Mike Calpino, the Libertarian candidate for a County Council seat last year, mildly protested the direction the two principal parties had led the country by holding this sign out front before the event. However, no one disrupted the proceedings inside. Aside from an admitted RINO who thought the Republican Party needed to jettison its right wing, the dialogue was relatively friendly.

Two final quotes from the meeting:

Referring to our financial situation: “(There is) an unwillingness in Washington to face the music.”

“My philosophy is, that if we reduce the size of government, we free up capital and our American entrepreneurship to create jobs and business, to be the best in the world.” That was a reply to the self-described RINO.

Needless to say, the Congressman encourages input from constituents. His district office is downtown at 212 W. Main Street, right inside the Gallery Building.

Comments

3 Responses to “Andy’s Salisbury townhall”

  1. Marc on March 25th, 2011 3:10 pm

    Gotta disagree with you (and Andy) on the 14th Amendment thing — the 14th Amendment clearly states that if you are born here you are a citizen. The whole jurisdiction phrase doesn’t exclude illegal aliens. If you think they aren’t under the jurisdiction of our laws, then that means ICE can’t deport them and Mike Lewis can’t arrest them. Of course they are under the jurisdiction of the United States. That phrase was written to exclude the babies of diplomats and of Indians who belonged to then-sovereign nations. Of course, the Indian thing doesn’t apply any longer but the diplomat exclusion does.

    When the 14th Amendment was written, we had open borders. When Congress began limiting immigration, it set up a policy that was not envisioned by the framers of the Constitution and its amendments. The 14th Amendment bestows citizenship on anyone (except diplomats’ babies) born here. If you don’t like it, amend the Constitution.

  2. RightCoastGirl on March 27th, 2011 12:25 am

    Kinda knew you would Marc. Is it bad or good that I feel I can predict your arguments now? I know you are sympathetic to illegals. I am too to some degree however i don’t believe the 14th Amendment was ever intended for such a situation as we are dealing with today. It’s certainly debatable according to this article. http://www.constitution.org/col/intent_14th.htm which you may find supports your position or not. The truth is that we have a problem with illegal immigration and immigration law as a whole and the federal government is not doing anything about it. We disagree, but it’s costing us a load of tax money.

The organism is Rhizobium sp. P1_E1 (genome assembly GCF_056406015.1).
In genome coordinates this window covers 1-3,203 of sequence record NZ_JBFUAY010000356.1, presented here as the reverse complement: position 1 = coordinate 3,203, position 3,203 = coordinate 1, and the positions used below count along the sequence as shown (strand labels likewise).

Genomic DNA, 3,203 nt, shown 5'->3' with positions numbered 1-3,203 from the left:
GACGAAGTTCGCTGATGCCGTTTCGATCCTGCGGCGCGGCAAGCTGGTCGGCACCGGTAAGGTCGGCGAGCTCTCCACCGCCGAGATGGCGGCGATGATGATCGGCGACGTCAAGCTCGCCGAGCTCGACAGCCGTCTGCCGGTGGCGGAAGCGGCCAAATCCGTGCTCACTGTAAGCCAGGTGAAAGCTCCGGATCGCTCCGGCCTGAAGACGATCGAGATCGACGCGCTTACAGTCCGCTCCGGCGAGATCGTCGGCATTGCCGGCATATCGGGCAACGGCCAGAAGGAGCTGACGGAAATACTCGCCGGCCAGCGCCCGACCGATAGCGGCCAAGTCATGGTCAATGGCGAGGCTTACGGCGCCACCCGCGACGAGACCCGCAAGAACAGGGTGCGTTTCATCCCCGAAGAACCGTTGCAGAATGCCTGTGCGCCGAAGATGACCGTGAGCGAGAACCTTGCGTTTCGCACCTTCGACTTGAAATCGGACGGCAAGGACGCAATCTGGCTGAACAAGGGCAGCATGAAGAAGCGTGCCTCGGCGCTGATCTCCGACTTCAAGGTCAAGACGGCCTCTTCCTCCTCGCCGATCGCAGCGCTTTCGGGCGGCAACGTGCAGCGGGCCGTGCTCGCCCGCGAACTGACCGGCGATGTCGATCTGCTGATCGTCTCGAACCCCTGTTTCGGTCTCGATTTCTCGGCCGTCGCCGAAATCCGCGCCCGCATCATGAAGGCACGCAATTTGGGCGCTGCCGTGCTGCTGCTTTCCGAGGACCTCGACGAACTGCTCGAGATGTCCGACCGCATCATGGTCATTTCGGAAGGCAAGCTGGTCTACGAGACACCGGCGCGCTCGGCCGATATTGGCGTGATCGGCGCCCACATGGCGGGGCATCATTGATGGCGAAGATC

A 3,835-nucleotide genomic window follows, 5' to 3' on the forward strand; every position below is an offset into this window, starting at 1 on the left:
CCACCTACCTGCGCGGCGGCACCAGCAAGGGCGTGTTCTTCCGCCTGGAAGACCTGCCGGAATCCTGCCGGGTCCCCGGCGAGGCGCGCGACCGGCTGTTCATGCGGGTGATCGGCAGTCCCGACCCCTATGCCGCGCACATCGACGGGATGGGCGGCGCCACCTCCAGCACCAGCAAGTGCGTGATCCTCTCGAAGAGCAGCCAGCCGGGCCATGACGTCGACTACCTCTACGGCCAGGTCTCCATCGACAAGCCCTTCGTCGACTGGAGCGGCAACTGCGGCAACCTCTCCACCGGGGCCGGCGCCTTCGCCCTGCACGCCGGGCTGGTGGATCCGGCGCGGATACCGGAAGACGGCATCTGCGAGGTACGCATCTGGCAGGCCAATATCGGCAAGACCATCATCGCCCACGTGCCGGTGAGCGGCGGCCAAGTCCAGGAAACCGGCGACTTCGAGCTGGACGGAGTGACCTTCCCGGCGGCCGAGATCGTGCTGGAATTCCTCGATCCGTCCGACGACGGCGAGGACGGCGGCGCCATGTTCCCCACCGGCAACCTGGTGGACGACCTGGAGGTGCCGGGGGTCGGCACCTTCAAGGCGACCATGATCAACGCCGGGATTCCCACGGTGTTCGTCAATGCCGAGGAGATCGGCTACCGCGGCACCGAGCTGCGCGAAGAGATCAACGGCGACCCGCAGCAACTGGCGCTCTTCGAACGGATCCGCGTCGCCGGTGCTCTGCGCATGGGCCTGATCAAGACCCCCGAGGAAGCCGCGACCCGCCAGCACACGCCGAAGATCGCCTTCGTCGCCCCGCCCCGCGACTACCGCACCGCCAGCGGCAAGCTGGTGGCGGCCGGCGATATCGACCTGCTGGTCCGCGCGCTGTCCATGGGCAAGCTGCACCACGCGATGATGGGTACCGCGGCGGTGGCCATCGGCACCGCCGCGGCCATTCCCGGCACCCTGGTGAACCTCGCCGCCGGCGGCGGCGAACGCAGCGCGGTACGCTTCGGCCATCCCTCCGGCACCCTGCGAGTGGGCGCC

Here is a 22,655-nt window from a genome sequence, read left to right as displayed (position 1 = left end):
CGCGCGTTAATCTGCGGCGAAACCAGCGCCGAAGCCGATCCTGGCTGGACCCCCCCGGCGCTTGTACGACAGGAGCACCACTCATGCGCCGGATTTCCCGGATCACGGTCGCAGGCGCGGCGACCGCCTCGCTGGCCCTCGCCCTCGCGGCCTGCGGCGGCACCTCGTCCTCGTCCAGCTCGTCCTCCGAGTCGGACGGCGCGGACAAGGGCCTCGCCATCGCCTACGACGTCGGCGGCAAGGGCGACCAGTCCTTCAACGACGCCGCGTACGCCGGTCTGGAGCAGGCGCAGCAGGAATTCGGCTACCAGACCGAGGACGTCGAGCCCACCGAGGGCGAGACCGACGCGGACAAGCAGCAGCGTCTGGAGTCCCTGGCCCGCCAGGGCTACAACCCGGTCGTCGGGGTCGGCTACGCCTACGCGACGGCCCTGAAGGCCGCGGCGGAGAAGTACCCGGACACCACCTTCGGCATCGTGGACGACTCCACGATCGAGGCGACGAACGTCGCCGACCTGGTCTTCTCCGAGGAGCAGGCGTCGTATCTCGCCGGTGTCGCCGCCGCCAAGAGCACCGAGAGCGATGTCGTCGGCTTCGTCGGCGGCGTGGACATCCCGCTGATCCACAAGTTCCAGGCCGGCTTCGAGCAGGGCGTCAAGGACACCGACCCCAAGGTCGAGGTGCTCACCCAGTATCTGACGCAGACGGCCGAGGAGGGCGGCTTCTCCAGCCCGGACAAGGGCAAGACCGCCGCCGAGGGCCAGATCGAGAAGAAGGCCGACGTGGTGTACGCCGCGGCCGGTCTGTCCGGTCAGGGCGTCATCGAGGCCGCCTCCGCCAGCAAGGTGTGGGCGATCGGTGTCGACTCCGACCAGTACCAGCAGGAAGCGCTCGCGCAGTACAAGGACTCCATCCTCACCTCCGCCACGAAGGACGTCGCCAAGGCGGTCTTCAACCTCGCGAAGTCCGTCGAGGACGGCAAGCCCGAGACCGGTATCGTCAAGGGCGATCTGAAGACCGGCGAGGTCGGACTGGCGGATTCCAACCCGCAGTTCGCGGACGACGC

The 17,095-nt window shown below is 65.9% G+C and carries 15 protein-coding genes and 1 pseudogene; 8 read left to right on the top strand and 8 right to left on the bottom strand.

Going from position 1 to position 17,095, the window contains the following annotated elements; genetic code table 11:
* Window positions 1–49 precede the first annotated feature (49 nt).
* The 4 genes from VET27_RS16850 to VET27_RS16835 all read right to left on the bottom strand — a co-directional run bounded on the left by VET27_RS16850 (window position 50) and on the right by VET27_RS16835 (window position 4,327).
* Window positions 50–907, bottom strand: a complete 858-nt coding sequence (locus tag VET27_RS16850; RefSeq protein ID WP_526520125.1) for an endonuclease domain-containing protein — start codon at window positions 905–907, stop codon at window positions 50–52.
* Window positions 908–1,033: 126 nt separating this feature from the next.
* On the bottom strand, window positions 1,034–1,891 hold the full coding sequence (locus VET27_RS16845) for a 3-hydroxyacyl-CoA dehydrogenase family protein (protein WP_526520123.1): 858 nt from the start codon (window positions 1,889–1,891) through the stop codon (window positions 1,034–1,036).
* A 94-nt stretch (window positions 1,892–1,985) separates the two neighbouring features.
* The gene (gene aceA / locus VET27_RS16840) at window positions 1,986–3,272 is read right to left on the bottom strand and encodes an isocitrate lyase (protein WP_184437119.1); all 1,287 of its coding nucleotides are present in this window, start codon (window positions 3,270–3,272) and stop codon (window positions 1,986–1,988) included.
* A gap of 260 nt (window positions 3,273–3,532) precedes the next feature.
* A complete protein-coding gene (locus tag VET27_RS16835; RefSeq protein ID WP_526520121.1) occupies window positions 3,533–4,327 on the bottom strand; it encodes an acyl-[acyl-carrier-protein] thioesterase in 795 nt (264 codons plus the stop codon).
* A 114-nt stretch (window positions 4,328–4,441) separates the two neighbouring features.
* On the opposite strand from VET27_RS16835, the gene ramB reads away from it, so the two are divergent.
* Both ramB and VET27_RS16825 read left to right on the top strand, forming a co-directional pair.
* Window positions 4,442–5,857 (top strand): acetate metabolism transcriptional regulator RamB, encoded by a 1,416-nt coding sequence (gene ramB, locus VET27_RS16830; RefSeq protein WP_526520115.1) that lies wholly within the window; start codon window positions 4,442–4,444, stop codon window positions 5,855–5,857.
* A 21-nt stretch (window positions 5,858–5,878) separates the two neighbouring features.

Michael, as always nice coverage of the event. I was happy to participate. I’m pleased with Andy thus far.

  3. Marc on March 27th, 2011 2:01 pm

    Since I’ve made this argument in a few places, I guess it was easy to predict I’d make it here. As long as people keep making the same faulty arguments, I’ll keep responding.

    Saying the 14th Amendment wasn’t intended for the situation we see today is the same thing as saying the 2nd Amendment wasn’t intended for a world where people own semi-automatic guns or that the 1st Amendment wasn’t intended for a world where the Internet exists. Of course the 14th Amendment wasn’t intended today’s situation. There were no real restrictions on immigration when it was written. The text is clear, though, and that’s what matters. The text applies to changing situations and it applies to the children of illegal immigrants who are born here, just as the 2nd Amendment applies to the guns you like to shoot and the blog you like to write.

    I agree there are problems with illegal immigration. It’s like the health care debate, though. Sure, we have problems with our health care system, but most of them are caused by government policies. You don’t fix the health care system by adding even more government subsidies and more government restrictions — you fix it by removing the policies causing the problems. With illegal immigration, you can fix pretty much all the problems it causes (the smuggling, the violence at the border, working off the books, etc.) if you fix the underlying problem — the government’s restrictive immigration laws. You are only going to make the problems worse if you take the view that the laws must be further tightened and penalties increased.

    As far as illegal immigrants costing us loads of taxpayer money, that just isn’t so. Illegal immigrants don’t impose a heavy burden on taxpayers, they just don’t. I’ll grant you that they incur some costs, but those costs aren’t huge. If you are looking to reduce government spending, there are far better things to do than trying to stop illegal immigration.

  • I haven't. Have you?
  • Categories

  • Archives

  • Link to Maryland Democratic Party

    In the interest of being fair and balanced, I provide this service to readers. But before you click on the picture below, just remember their message:

  • Part of the Politics in Stereo network.